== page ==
by Silvana de Soissons•15th August 2011
The handsome village of Cold Aston, near Bourton-on-the-Water, is home to Spring Cottage garden, a densely planted third of an acre part dry stone wall enclosed plot that looks out over windswept, sheep dotted farmland. It is home to Val Bourne, one of Britain’s most prolific, professional garden writers, and her partner Jo.
Val keeps apologising to me, as she has only just returned from a north Devon holiday with her grandchildren, and she thinks the garden is looking bedraggled and dry. In my wildest dreams I could not imagine my own garden looking as good as this in the first flush of May, but such is the steely perfectionism on display that all my effusive compliments are merely carried away, unheeded, by the wind. Three things have contributed to this garden's great success: consistency, commitment and craft.
Spring Cottage was completely derelict when Jo originally bought it at auction and over the years the couple have invested long hours creating very carefully designed flower beds, paths, a vegetable garden, a wildflower garden, an orchard, an auricula theatre, greenhouses filled with tender vegetables, flower planting round a summer house and, quite literally, hundreds of terracotta pots filled with seasonal displays.
“Gardens are a lot of hard work,” Val admits. ”There is no denying it, I garden all the time that I am not busy writing. I am a gardener first and foremost, and all my writing is informed by my practical, every day experience. My background was teaching, so by nature I am quite disciplined,” she told me.
Her passion for plants started when she was a small toddler, and her grandmother, a knowledgeable plants woman from Yorkshire, used to take her round the garden to see all the flowers, so that she would not cry and wake up the household. Val took up writing 17 years ago when she realised that many of the then garden magazines were not delivering accurate information. Her books “The Natural Gardener” (published by Frances Lincoln in 2004) and “The Winter Garden” (published by Cassell Illustrated in 2006) have become important reference touchstones for gardeners everywhere, and her articles feature regularly in The Telegraph Magazine, The Oxford Times, Saga Magazine, Gardens Illustrated and the Hardy Plant Magazine. Her latest series of books are “The 10 minute Gardener” diaries, featuring fruit, flowers and vegetables, published by Bantam Press, and “Colour in the Garden” by Merrell, both to be launched in September 2011.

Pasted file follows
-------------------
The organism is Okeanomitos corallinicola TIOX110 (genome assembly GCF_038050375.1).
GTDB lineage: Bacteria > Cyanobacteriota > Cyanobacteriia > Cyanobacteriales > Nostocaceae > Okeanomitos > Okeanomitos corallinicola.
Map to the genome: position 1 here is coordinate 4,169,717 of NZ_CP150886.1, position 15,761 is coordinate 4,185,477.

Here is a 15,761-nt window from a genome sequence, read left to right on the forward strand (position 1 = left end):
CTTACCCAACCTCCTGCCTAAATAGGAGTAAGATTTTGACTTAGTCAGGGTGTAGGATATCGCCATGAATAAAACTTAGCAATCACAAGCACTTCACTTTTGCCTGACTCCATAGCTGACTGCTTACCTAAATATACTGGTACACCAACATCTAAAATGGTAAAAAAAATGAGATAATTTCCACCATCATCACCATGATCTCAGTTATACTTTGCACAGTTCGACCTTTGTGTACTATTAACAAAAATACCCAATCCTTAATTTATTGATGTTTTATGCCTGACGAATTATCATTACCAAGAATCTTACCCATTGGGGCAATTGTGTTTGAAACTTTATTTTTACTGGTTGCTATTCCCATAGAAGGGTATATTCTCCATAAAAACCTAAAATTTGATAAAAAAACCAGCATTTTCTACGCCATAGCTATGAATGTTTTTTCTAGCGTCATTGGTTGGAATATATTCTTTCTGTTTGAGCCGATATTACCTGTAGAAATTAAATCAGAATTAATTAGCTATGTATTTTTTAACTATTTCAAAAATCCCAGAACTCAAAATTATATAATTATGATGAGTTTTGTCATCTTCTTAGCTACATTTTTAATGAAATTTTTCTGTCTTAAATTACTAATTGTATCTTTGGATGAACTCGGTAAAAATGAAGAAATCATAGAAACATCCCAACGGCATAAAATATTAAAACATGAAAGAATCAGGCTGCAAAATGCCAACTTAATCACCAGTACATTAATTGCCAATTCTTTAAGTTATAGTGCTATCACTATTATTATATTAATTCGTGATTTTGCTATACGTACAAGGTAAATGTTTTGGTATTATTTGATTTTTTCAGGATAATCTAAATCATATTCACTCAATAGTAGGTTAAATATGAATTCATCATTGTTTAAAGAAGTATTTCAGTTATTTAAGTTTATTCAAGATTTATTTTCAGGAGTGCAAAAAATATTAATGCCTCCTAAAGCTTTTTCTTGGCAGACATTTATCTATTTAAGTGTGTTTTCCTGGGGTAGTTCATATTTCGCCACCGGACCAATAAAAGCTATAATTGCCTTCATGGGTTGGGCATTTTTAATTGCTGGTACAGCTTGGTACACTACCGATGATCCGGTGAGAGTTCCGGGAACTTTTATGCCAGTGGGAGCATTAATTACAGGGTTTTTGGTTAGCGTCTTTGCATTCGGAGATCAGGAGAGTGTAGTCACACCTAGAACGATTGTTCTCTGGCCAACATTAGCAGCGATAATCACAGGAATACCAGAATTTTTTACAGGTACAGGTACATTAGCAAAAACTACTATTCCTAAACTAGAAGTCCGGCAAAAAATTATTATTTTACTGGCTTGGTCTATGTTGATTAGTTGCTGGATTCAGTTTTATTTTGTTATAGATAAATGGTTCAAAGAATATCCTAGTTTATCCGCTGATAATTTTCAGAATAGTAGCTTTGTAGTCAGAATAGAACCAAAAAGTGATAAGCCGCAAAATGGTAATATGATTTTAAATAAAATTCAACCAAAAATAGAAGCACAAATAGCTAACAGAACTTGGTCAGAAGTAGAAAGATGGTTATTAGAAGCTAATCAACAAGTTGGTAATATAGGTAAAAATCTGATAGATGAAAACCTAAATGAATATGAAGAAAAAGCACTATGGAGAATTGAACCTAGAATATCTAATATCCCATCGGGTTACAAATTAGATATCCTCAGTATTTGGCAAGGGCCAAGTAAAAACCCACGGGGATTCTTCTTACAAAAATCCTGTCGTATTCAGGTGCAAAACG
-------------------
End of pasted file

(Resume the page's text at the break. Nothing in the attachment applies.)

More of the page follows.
Her philosophy is deeply grounded in the organic movement, of which she was a pioneer. “I was gardening organically from the very start, when it was not at all a mainstream horticultural movement. You have got to be very careful with the word “organic”, however, because there are many chemical companies out there who want to sell “organic” weed killers and “organic” slug killers. Well, there is nothing truly organic about that. Insect life and all the creatures towards the bottom of the food chain are extremely important to all the creatures higher up the food chain that rely on them for food. All the interactions that take place in the garden, within the eco-system, form part of an intricate, living jigsaw puzzle that must not be disturbed.”
This garden is a rich habitat for hedgehogs, butterflies, bees, hover flies and beetles, and this has occurred through a variety of methods which Val recommends for those gardeners who want to grow all their own food and flowers without the use of unnecessary chemicals.